Amazon is sacking dozens of staff in its drone delivery unit and the retailer is still “years away” from bringing autonomous drone deliveries to the masses.
According to a new report from the Financial Times, Amazon’s highly anticipated Prime Air unit could be much further away than the company makes out.
The ecommerce giant has laid off dozens of research and development and manufacturing staff working on its drone delivery project, according to sources close to the matter.
Instead it is turning to third party companies including Austrian firm FACC Aerospace and Spain’s Aernnove Aerospace to drive development forward.
It is understood that Amazon is finalising deals with these two companies, while even more could be onboarded after the retailer issued a “request for proposal” to a number of companies.
Drone delivery has been touted as the next major step in last mile rapid delivery and Amazon has invested heavily to ensure it is a front-runner in the developing field.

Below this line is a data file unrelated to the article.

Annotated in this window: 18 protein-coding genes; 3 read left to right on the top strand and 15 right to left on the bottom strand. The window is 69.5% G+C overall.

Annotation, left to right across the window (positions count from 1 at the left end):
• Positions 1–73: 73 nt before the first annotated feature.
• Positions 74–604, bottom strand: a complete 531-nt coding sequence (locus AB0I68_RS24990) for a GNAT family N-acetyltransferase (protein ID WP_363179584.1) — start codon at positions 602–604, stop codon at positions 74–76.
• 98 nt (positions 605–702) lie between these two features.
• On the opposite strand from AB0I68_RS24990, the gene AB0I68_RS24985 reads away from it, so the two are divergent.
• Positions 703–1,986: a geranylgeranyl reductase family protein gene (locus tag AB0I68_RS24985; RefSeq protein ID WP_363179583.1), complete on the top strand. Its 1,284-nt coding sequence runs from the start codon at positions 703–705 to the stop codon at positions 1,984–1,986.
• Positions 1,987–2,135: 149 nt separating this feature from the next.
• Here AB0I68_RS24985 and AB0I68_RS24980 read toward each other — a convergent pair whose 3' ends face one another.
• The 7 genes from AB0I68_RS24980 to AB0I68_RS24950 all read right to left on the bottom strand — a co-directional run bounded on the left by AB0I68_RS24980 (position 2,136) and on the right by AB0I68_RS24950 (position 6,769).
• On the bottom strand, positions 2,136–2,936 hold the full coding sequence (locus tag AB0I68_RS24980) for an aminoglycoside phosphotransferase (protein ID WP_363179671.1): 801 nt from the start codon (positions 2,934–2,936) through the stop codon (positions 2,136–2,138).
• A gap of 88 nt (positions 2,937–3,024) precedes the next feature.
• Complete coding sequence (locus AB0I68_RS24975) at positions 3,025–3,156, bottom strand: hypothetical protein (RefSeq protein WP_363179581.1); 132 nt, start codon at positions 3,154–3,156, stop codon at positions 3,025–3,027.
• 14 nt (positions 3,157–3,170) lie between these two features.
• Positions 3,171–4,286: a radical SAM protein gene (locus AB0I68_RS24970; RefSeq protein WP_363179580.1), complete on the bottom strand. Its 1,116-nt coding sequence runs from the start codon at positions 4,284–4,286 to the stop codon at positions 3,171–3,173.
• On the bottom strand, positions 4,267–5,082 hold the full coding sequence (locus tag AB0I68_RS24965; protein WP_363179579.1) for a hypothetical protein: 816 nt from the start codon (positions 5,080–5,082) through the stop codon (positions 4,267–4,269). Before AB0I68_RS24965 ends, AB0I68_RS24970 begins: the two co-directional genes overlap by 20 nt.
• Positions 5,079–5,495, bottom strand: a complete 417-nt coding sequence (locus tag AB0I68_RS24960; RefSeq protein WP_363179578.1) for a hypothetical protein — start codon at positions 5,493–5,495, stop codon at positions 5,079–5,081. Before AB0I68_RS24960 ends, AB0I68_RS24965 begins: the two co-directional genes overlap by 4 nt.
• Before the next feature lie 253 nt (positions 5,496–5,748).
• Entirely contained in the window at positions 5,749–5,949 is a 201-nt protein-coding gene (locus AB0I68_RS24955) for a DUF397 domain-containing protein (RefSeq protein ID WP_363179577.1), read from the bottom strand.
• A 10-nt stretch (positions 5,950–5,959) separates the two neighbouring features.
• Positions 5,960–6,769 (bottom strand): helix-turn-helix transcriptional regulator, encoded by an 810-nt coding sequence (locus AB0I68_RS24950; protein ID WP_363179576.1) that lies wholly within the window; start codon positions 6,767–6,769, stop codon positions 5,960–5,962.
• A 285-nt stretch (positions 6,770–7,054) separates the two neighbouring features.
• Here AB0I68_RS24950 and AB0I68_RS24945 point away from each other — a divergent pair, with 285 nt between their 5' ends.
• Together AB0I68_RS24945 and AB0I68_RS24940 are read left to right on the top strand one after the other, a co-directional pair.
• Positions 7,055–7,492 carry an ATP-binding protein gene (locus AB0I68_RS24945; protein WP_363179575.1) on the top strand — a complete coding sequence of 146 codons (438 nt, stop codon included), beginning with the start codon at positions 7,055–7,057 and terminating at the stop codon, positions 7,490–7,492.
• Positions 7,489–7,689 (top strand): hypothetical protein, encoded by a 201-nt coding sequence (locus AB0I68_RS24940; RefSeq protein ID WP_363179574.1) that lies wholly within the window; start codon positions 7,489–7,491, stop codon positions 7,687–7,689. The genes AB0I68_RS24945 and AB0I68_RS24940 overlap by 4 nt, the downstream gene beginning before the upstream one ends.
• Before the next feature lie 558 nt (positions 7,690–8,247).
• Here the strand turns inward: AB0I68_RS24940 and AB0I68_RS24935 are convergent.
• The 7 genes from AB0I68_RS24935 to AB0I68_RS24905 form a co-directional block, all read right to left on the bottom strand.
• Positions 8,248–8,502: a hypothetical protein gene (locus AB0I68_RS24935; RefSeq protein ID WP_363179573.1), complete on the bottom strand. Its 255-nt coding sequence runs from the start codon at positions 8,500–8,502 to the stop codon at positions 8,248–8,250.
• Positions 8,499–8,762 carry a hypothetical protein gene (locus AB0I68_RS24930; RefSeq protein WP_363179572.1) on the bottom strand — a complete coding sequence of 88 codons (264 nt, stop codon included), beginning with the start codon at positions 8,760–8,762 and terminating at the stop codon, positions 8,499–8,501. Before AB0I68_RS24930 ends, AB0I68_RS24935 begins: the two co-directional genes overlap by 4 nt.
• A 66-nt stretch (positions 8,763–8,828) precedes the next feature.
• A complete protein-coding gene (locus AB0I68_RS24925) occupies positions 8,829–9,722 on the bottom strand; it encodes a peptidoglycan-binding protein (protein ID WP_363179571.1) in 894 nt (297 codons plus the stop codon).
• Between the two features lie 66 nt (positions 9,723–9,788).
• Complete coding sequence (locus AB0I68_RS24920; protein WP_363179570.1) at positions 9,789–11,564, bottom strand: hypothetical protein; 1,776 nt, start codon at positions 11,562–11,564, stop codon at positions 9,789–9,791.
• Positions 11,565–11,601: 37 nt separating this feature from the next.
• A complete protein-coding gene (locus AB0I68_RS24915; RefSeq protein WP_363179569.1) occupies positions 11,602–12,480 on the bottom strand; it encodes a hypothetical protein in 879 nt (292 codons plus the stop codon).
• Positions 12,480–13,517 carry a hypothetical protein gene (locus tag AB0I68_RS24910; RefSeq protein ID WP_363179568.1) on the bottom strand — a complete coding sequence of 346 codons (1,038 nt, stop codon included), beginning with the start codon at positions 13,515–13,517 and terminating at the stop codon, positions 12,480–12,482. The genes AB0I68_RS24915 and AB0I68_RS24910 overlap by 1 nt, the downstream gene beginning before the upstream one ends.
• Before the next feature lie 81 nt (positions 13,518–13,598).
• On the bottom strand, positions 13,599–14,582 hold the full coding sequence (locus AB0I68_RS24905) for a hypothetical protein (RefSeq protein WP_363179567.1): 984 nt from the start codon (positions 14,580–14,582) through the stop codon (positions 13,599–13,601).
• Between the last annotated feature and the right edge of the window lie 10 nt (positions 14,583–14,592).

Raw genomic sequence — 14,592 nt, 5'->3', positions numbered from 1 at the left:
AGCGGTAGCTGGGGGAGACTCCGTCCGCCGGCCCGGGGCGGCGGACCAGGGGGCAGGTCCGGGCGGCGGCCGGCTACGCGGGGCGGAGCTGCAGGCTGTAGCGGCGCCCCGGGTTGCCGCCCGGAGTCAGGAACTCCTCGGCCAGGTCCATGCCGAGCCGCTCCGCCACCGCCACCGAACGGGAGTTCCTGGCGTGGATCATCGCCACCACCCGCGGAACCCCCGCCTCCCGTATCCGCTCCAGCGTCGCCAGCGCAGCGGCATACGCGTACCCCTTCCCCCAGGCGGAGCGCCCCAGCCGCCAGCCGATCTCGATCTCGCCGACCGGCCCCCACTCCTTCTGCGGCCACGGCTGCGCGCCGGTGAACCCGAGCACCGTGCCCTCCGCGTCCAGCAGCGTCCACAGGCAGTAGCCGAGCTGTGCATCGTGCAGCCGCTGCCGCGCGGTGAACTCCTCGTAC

Its head of worldwide consumer Jeff Wilke said last year that Amazon’s drone delivery programme would be ready to roll out the “within months”, however sources suggested a mainstream roll out could be “years away”.
Amazon spokeswoman Kristen Kish told the Financial Times it was “reorganising one small team within our larger Prime Air organisation to allow us to best align with the needs of our customers and the business”.
“For affected employees, we are working to find roles in the areas where we are hiring that best match their experience and needs,” she added.
In September Amazon was granted federal approval to begin testing commercial drone flights capable of delivering packages in under 30 minutes.
It is now one of just three companies to receive such approval from the FAA, which technically designates Amazon as an “air carrier”.
Amazon’s vice president David Carbon said at the time: “This certification is an important step forward for Prime Air and indicates the FAA’s confidence in Amazon’s operating and safety procedures for an autonomous drone delivery service that will one day deliver packages to our customers around the world”.